Should Obama Do an Invisible Bush Act at the DNC?

Actor-director Clint Eastwood speaks to the audience at the Tampa Bay Times Forum in Tampa, Florida, on August 30, 2012 on th
Actor-director Clint Eastwood speaks to the audience at the Tampa Bay Times Forum in Tampa, Florida, on August 30, 2012 on the last day of the Republican National Convention (RNC). The RNC culminates today with the formal nomination of Mitt Romney and Paul Ryan as the GOP presidential and vice-presidential candidates in the US presidential election. AFP PHOTO Stan HONDA (Photo credit should read STAN HONDA/AFP/GettyImages)

Despite the gloss over Ann Romney tried to give the historic improvisation of Clint Eastwood, who tried to address and insult an invisible Barack Obama who had no way of defending himself, the Democrats will be eager to pull off something in return at the DNC.

Letting the GOP get away with a piece of stage drama to score a political point against them will be a political sin the democrats can't afford. They can't let the insult go away unpunished like the way the convention managed an important debilitating debate on abortion, which preceded it, to totally disappear from the agenda.

Though it may not be entirely in style for a sitting president, who has already declared that he is no way offended by the episode, to stoop to such silly political theatre, it actually gives Barack Obama a precious chance to defend his records by "Eastwooding" George Bush. After all, Bush, from whom he inherited the economic mess, was conspicuously absent from the RNC to evade having to defend his poor record which would definitely have hurt the claims of the GOP.

George Bush must have evaded the convention under pressure from the GOP, precisely not to remind anyone of his legacy or what the Republicans really did to the US economy in the eight years they were in power. In any case, George Bush couldn't have defended his record convincingly and might have ended up with embarrassing remarks, for which he has a solid record, which might have turned in to the high lights of the convention.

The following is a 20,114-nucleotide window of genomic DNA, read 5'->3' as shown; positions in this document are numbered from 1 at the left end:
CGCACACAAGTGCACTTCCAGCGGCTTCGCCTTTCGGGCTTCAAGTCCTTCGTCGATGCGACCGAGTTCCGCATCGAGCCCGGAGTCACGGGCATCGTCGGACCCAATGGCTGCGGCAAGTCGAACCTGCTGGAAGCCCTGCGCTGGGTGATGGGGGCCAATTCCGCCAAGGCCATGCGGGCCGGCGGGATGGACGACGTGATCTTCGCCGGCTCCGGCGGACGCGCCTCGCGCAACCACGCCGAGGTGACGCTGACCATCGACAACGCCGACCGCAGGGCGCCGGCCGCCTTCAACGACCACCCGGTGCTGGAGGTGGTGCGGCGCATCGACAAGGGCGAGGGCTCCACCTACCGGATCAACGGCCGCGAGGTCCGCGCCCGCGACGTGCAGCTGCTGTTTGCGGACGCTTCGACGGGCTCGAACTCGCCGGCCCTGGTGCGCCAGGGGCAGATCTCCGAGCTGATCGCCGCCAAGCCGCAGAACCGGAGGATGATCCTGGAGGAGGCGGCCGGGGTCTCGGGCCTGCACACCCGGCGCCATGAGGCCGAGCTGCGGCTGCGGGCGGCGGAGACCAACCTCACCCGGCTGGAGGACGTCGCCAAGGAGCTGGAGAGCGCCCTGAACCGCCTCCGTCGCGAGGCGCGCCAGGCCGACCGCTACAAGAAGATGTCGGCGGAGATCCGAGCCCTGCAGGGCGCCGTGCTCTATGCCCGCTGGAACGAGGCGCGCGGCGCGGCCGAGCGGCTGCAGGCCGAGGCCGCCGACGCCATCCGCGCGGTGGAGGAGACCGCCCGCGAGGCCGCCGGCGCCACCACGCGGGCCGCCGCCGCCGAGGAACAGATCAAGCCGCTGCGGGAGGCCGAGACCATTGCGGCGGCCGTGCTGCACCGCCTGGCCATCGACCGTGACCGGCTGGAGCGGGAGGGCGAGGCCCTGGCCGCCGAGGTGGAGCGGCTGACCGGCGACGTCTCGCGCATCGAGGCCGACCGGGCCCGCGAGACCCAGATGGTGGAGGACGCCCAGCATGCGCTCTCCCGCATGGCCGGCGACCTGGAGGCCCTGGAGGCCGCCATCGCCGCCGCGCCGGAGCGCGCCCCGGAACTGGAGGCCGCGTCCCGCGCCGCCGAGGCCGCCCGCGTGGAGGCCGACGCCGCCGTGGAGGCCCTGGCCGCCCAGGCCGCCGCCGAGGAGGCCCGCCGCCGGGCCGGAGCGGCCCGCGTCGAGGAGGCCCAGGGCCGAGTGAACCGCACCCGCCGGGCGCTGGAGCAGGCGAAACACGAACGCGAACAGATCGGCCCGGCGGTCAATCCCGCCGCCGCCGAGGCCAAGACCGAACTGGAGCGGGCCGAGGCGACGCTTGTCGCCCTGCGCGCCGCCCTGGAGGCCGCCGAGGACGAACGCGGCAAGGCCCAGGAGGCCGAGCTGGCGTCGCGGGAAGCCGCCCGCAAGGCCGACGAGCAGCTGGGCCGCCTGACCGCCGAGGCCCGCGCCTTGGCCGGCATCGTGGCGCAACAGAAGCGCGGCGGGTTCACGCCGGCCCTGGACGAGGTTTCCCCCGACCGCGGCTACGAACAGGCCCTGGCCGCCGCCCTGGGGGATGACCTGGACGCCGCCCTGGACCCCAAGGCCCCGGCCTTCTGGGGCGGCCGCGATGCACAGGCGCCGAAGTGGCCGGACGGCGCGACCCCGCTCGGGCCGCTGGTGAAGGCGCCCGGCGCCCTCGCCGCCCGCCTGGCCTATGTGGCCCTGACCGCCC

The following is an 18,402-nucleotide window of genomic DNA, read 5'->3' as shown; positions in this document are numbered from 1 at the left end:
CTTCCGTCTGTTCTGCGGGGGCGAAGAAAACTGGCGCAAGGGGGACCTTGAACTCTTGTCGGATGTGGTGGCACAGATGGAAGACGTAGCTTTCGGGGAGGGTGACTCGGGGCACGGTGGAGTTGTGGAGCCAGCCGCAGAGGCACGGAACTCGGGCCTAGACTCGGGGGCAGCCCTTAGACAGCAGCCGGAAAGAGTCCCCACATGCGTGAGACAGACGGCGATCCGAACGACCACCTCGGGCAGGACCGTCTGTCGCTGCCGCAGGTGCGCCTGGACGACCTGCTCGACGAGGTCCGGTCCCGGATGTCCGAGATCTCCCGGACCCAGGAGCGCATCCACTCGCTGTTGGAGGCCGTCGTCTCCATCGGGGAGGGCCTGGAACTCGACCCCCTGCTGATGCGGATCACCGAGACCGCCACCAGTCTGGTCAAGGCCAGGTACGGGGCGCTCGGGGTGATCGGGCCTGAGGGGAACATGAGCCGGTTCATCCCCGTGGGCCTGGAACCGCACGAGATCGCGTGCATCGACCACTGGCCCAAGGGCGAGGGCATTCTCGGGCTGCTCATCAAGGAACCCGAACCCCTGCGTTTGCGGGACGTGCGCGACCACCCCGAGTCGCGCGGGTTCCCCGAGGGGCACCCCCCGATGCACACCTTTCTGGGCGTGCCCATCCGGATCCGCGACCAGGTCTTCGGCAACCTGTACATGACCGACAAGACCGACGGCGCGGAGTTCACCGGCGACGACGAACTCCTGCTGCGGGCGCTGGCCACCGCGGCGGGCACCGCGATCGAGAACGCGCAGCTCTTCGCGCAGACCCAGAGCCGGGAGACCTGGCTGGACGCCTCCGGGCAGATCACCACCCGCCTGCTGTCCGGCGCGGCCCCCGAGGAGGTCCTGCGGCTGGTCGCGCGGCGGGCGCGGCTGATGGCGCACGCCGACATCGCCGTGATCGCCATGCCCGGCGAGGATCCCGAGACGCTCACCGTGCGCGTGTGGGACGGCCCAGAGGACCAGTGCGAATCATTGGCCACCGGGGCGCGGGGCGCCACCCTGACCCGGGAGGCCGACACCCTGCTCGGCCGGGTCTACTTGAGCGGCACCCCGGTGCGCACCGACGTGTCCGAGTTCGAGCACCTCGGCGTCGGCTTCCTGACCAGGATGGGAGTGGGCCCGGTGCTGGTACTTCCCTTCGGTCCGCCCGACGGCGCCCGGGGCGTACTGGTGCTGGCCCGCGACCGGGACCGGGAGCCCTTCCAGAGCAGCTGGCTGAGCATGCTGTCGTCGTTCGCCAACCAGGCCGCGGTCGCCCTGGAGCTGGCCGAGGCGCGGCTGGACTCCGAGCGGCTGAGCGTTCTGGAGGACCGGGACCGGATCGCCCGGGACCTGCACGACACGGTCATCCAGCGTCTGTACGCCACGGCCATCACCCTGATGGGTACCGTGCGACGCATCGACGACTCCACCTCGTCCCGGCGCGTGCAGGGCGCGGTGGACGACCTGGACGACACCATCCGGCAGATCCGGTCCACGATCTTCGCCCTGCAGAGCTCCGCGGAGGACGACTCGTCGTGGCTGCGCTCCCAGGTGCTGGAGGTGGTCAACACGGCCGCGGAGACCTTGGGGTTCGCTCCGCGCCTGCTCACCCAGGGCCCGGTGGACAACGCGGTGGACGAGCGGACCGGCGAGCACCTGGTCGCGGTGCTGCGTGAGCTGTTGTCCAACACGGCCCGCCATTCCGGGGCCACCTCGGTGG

Though George Bush himself was on record about his decision to stay away from the convention, For the GOP itself, who is trying to win back the power in Washington, not being able to hold their ex president in front of the nation, as a guarantee of the rosy state of affairs they promise, is an indefensible weakness.

Whether the political managers of the Democratic Party can see this massive hole in the defense of the GOP and capitalize on it can make a real difference to the message they will transmit from Charlotte in the next few days.

Under normal circumstances any attempt by President Obama and his party to go back several years in history to defend their records would have been torn apart by the GOP as weak defense for incompetence. However, the GOP can no more complain about being unduly attacked if some one will do an "Eastwooding" on any of their leaders as they have publicly praised and justified what the Octogenarian Hollywood icon has enacted during the RNC.

But what will be the best way to delicately tap in to the enormous opportunity must be the thought which has kept the DNC managers sleepless for last week. Obviously a copy cat performance by another celebrity or any of the leaders will be deemed ridiculous and can easily backfire.

Their best bet is President himself, who has time and again proved his entertainer appeal, especially during the White House Correspondents Dinner Speech. Obama has proved not only that he can pull off effective jabs at his political opponents, but that he can do such things convincingly while unbelievably difficult situations like the operation Geronimo was being carried out under his command. President Obama no doubt is as much a theatrical performer as Clint Eastwood is.

It is hard to see that Barack Obama and his political managers will let such an opportunity go untapped. A rebuttal in some form or the other must be expected. It will certainly be one of the high points of the DNC.

In what form and way the president will deliver that will determine the political maturing of Barack Obama.